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Mental Equipment
October 1997 Article

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Mental Equipment Archive

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Mental Equipment By Dr. John Murray


 

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Breath Control in Tennis

Dr. John Murray Photo
Dr. John Murray

This month the spotlight is on controlling your breath, but don't become self-conscious or defensive. I'm not giving out free mouthwash or mints, but your doubles partner will thank you anyway as your game improves!

Respiration is essential to life and occurs naturally without effort or insight in a healthy person. It is easy to lose control of this vital function, however, especially during times of heightened arousal in sport. Some means of dealing with these situations have already been discussed (See July 1997 Article on Stress Relief in Tennis; September 1995 Article on Optimizing Arousal in Tennis). Improper breathing can lead to inappropriate activation and sabotage fine muscular coordination needed in tennis. It can also result in oxygen deficits and/or further increases in emotional distress.

It seems that humans evolved to deal more with imminent threat to life (e.g., running from tigers) than hitting proper volleys under pressure. Dangerous situations increased respiration, activating large muscle groups to escape or battle the beast. The only explanation I can fathom is that there were fewer tennis tournaments in the pre-historic era! On the other hand, would you rather escape from a tiger or place your volley on the line?

O.K., get real John. In any sport it is important to monitor breathing quality. In competitive tennis, breathing patterns often fluctuate wildly from point to point, destroying rhythm and coordination and inducing fatigue. Although lower brain regions control respiration, a few glitches in the system remain when it comes to tennis. Breath control in tennis needs to be learned, practiced and refined.

Here are some specific tips to help control your breathing in tennis:

  1. Synchronize breathing precisely with hitting the ball. Breath in from the nose as the ball is coming, exhale from the mouth upon contact. Practice this regularly and it will become more natural in the match.

  2. Maintain a continuous breathing pattern regardless of the situation. There is often a tendency to tighten up and hold your breath under pressure. Resist this urge through practice and regular attention to your respiration quality.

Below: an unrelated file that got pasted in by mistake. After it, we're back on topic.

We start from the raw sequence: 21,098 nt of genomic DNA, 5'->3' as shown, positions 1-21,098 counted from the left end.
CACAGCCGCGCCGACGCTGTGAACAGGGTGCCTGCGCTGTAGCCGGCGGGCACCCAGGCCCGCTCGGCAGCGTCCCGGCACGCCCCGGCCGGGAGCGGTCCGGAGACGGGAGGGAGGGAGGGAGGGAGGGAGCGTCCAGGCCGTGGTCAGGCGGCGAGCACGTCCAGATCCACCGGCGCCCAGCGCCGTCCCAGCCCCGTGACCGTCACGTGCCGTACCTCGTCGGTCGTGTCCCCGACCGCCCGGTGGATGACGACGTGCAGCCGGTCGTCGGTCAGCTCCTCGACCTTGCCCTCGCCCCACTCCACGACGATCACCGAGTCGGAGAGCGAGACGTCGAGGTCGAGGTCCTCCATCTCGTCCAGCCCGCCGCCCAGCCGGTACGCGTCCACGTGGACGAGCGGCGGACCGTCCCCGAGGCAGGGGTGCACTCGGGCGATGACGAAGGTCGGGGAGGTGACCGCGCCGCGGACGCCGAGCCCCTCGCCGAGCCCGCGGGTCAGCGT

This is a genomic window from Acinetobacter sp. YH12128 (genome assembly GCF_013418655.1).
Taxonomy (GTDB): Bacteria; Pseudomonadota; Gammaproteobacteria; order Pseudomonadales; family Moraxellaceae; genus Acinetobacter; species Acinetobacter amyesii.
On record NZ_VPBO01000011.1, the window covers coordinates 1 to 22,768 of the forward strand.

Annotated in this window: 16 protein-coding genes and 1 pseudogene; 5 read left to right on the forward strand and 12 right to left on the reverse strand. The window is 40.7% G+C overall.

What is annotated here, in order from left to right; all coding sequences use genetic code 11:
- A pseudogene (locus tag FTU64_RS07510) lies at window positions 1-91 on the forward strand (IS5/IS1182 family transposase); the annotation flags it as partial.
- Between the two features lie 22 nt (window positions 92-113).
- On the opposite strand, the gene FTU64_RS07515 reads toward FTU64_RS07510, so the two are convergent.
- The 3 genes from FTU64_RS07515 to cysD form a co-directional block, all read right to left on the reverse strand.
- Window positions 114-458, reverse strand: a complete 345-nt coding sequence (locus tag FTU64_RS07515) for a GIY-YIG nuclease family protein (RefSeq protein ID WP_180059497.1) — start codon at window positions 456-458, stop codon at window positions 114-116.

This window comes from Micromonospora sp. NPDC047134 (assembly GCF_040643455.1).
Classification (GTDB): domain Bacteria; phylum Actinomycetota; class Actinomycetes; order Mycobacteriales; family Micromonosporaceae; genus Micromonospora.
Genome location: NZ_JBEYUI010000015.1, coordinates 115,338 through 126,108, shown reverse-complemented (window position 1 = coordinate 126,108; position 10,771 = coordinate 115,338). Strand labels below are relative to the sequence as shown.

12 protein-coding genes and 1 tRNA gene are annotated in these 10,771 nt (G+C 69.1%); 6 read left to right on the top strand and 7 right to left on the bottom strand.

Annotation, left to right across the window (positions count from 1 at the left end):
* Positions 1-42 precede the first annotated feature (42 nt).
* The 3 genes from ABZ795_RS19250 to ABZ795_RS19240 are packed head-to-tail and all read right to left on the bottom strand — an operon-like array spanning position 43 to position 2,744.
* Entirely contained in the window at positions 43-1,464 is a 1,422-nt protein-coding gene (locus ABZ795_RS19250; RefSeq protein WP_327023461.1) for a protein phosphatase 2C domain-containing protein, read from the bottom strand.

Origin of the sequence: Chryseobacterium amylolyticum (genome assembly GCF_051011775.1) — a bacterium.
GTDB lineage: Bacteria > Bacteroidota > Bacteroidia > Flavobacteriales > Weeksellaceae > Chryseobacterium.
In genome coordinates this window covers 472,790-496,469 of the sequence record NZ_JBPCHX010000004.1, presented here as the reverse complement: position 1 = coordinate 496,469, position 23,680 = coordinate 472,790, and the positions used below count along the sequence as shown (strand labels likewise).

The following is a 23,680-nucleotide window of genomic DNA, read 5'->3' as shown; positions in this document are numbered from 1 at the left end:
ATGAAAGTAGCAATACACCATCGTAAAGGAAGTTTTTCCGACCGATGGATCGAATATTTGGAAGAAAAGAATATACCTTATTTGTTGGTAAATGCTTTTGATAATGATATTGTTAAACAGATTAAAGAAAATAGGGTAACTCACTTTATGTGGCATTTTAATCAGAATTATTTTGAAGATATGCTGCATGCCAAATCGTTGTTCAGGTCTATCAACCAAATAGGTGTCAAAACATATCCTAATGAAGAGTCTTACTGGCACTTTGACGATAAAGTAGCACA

3. Inhalations should be slow, smooth, rhythmic and from deep in the lower region of your stomach. This allows greater amounts of oxygen to be taken in and prevents the kind of short, rapid breathing that can occur in panic situations.

  4. Exhalations should be slow, forceful and deliberate. Use exhalations as a signal to hit crisp accurate shots. Destroy the ball with your breath!

  5. Before a difficult match or when nervous, take extra precaution that your breathing is continuous, deliberate, slow and smooth. Focus on your breathing and you will distract yourself from other worries.

  6. Changeovers are a good time to moderate your breathing pattern by taking slow deep breaths (4-6 seconds) followed by even slower exhalations (6-8 seconds).

  7. Prior to serving or receiving is another good time to focus on breathing. The key is to get control of your oxygen intake before the point and maintain control throughout the point.

Now that you've learned a few tips to improve your breath control you have the tools to become a calmer and more controlled player. Nervousness is not negative in itself, but uncontrolled respiration is. Keep me informed of your progress. Until next month ...

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Mental Equipment Archive

If you have not already signed up to receive our free e-mail newsletter Tennis Server INTERACTIVE, you can sign up here. You will receive notification each month of changes at the Tennis Server and news of new columns posted on our site.

This column is copyrighted by Dr. John Murray, all rights reserved.

Dr. John F. Murray is currently a licensed clinical psychologist and sport psychologist in Florida. In addition, he is a tennis professional (having taught tennis internationally in North America, Hawaii, Europe, Middle East), formerly certified with both USPTA and USPTR. He has a Ph.D. in Clinical Psychology and masters degrees both in Clinical Psychology and Exercise & Sport Sciences from the University of Florida. He maintains a personal web site at http://www.johnfmurray.com/.

Questions and comments about these columns can be directed to John by using this form.


 

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